Events Trader #28: Let's close our Cadbury trade for now

There’s a lot of news to get through this week – the Schering-Plough / Merck merger has now closed, while new opportunities have come up amid various other deals done this week...

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10th November 2009

  • Let's close our Cadbury trade for now
  • How the latest news on banks affects our tier 1 securities

Dear subscriber,

Welcome back. There's a lot of news to get through this week the Schering-Plough / Merck merger has now closed, while new opportunities have come up amid various other deals done this week, including Warren Buffett's big railroad purchase, Burlington Northern. There's also some news from the British banking sector that affects our Tier 1 securities.

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But first, let's start with the Cadbury deal.

Kraft's offer disappoints but Cadbury defies gravity

Yesterday Kraft formalized its bid for Cadbury and went hostile. The offer was unchanged from what was previously announced, and Cadbury`s board duly rejected it. The offer now values Cadbury`s shares at around 717p. No white knight is in sight, and the offer looks like it may not even be raised, so the bid has a good chance of failing.

Yet against this backdrop, the share price did not budge and in fact closed at 761p, which frankly amazes me. I thought that the price would drop towards the 700p-710p level but I was wrong.

Anyway, let's close this trade and take what little money we did manage to make. You can either close your short position now at 760p (from a sell price of 773p), or sell the options - the prices are around 28p (bought at 24p) for the 760 December Put, or 18p (bought for 17p) for the 740 December Put. If you did play this story with the options, your gain will probably be offset by the commission.

I still feel this story was worth playing, but for now let's move on to the next trade, and we'll keep an eye out to see what happens next in this story.

Recommendation: Close Cadbury's short position

Bad news for some of our tier 1 securities

Several items of news came out last week, but the main news was buried in various prospectuses, and it's unfortunately negative. The European Commission will ask those banks which received state aid to stop paying dividends and coupons until 2012 on their tier one securities. This only affects HBOS, Lloyds and RBS.

This is not a default - it just means that you will not receive a coupon for the next two years. We have four such securities in our portfolio, but since you bought several of them at a steep discount to face value, I don't expect the prices in all cases to fall back to where we have bought them.

Recommendation: SELL the following four tier 1 securities

Anyway, it's probably wise to close our existing positions in RBS and Lloyds, while keeping the other names. These are:

Lloyds XS0107228024: bought for 46 on 19 May, now trading at 88 for a gain of more than 90% (including interest)

HBOS XS0353590366: bought for 52 on 18 August, now trading at 99 for a gain of around 90% (including interest)

RBS XS0193721544: bought for 65.4 on 18 August, now trading at 61 for a loss of around 6% (including interest)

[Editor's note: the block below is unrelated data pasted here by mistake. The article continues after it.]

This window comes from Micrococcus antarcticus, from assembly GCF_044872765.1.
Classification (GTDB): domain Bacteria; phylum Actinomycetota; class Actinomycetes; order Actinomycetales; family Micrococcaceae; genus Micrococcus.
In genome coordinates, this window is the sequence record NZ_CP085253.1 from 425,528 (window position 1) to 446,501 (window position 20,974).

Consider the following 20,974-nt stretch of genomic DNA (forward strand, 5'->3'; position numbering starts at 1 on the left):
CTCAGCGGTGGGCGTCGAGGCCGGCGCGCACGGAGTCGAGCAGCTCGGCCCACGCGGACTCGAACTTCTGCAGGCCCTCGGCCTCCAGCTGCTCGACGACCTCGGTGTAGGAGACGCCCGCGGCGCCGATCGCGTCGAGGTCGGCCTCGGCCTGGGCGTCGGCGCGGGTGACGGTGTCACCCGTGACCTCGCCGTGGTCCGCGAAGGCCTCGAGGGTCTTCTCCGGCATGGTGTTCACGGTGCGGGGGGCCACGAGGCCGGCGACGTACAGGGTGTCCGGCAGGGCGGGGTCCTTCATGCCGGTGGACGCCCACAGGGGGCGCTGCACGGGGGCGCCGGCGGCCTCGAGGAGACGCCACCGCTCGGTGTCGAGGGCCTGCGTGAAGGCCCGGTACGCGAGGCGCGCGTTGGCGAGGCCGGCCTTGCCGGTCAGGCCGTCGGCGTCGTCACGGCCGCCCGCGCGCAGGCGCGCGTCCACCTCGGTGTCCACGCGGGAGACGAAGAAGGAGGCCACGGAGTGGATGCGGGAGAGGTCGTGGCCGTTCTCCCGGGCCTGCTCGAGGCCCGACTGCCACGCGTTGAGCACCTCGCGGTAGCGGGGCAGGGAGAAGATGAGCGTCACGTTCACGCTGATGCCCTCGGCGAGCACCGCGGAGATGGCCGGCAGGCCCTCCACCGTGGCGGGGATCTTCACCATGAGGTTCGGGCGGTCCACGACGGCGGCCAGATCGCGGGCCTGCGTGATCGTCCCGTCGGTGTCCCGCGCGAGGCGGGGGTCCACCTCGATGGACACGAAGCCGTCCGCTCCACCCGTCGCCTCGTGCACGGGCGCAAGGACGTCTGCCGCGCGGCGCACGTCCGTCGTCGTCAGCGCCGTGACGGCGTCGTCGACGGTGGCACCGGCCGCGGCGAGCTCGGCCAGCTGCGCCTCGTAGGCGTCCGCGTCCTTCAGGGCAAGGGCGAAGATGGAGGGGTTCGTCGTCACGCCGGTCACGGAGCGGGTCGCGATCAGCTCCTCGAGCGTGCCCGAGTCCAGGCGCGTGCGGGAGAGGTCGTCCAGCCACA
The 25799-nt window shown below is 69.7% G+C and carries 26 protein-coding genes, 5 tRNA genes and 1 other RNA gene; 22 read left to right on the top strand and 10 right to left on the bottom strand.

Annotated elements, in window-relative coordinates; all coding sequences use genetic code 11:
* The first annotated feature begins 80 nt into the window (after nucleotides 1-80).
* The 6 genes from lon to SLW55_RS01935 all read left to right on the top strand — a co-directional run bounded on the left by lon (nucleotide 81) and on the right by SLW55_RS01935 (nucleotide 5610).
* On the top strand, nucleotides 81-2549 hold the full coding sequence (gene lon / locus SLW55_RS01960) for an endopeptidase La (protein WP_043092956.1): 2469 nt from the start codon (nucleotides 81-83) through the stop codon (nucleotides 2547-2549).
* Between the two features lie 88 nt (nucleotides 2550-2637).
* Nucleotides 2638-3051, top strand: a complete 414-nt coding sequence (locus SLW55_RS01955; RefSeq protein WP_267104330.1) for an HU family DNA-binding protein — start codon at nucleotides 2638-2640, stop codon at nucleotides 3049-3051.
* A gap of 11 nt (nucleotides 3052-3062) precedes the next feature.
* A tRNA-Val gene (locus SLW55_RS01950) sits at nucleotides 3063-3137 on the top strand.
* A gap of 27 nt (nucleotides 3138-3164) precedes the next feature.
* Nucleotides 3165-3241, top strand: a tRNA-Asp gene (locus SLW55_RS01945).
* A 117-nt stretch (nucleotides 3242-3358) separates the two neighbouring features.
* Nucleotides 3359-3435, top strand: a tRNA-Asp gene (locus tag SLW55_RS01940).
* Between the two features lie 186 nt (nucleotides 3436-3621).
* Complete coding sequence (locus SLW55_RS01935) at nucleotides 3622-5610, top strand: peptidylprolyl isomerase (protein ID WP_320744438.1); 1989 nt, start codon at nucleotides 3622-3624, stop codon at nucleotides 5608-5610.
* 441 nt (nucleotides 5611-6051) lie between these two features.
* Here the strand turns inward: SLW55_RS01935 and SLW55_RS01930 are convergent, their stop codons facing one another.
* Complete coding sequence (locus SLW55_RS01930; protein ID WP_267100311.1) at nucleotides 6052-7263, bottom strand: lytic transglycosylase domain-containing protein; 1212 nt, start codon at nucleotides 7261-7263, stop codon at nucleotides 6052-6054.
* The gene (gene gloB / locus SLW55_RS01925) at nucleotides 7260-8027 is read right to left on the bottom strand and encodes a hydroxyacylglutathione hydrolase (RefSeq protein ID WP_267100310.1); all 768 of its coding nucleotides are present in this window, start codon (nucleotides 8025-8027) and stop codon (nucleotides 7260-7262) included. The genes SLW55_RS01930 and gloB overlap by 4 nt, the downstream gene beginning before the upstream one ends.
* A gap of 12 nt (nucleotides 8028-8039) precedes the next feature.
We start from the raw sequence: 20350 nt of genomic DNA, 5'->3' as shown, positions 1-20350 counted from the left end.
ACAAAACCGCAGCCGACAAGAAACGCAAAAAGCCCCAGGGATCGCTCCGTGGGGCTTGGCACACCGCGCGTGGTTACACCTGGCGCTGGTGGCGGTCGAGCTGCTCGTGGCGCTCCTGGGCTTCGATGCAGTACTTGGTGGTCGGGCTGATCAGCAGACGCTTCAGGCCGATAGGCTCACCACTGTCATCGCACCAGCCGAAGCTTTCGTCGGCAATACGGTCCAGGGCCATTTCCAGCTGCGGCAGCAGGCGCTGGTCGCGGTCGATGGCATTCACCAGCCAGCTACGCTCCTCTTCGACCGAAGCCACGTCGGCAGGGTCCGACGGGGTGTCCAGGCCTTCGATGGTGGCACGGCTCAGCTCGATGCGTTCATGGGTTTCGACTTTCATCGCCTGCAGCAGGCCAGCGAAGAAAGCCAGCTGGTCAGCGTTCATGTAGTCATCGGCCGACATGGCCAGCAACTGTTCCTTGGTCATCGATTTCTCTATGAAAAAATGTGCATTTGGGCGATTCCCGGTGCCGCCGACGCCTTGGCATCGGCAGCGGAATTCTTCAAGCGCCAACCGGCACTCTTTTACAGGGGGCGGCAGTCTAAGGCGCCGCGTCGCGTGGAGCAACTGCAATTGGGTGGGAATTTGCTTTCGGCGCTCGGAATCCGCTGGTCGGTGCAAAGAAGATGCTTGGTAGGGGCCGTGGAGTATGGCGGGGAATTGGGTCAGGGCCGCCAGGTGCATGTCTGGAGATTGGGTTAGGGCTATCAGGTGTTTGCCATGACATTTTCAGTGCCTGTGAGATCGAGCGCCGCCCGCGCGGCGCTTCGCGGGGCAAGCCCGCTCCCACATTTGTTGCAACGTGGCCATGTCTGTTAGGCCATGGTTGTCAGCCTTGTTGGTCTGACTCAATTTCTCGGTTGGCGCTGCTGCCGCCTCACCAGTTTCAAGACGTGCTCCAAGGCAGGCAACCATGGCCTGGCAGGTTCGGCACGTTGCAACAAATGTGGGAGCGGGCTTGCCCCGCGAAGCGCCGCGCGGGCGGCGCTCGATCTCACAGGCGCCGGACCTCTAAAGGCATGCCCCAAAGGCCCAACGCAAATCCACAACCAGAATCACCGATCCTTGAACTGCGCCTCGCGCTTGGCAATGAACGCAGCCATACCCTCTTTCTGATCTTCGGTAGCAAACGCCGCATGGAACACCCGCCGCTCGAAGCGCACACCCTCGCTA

RBS XS0102480869: bought for 70 on 8 September, not trading at 68 for a loss of around 3% (no interest payable)

Let's now keep an eye on what happens, and perhaps be ready to dip back in if prices fall again.

Lloyds' epic rights issue and RBS's results

The second piece of news came again from Lloyds (LSE: LLOY) which announced a plan to raise £21bn in one of the largest rights issues this country has ever seen, £13.5bn of which will come from issuing new equity. The new shares will be issued at around 10-20p (the price will be announced on 24th November). This issue is going to be highly dilutive, so if you have shares in the bank, it's probably wise to get out now ahead of the rights issue. Basically, Lloyds is doing all it can to stay out of state control and to resume normal operations.

Lloyds will also propose a swap of some of its hybrid securities (tier 1 and tier 2) for a new tier 2 bond that will automatically convert into equity if the core tier 1 capital of the bank falls below 5%. This is a "reverse convertible" and should pay quite a high rate of interest so far I have not seen the term of the swap but I am sure we'll return to this subject once we know all the details.

The other news came from RBS (LSE: RBS) which posted a quarterly loss of £1.8bn after writing down the value of its loan book by £3.3bn. This was nothing to cheer about, given that nearly all the other banks have started to make money again, but the shares rallied because it could have been even worse. And in all fairness, the management of the bank said that they do not expect to be profitable again until 2011.

All in all, the rights issue is good news as it reduces the chances of default. Remember that unless a bank is fully nationalized or goes bust, its tier 1 securities will still be worth something, and could eventually trade towards par. The tier 1 securities from Barclays, HSBC and the other banks are already starting to trade at more normal levels, and in some cases even above par.

The other news relating to the break up of these banks has only a minor impact on our positions, as the banks will have four years to implement the relevant disposals. So we have plenty of time to trade in and out.

Take advantage of this oil deal

On 2nd November, Dubai's state-owned oil company ENOC (Emirates National Oil Company), has launched a bid for the 48% of Dragon Oil (LSE: DGO) that it doesn't already own. ENOC is offering 455p in cash. The offer has been recommended by the board, and it's expected to complete by January or February 2010. The shares are trading at 447p at the moment or a 1.75% discount to the offer price, which means the annualized yield is 7% (before commission).

Although the yield is paltry, the reason I'm suggesting this trade is that Dragon Oil's assets are worth more than the bid price. The company owns two oil and gas fields in the Caspian Sea, off the coast of Turkmenistan, producing 25,000 barrels of oils per day. It also has some exploration licences in Yemen.

Some analysts reckon the company is worth between 600p and 800p, and that this offer undervalues it. As you probably know, Dubai is recovering from a big financial crisis that ended when its richer neighbour Abu Dhabi bailed it out. So it seems ENOC is trying to snap up the rest of the company on the cheap.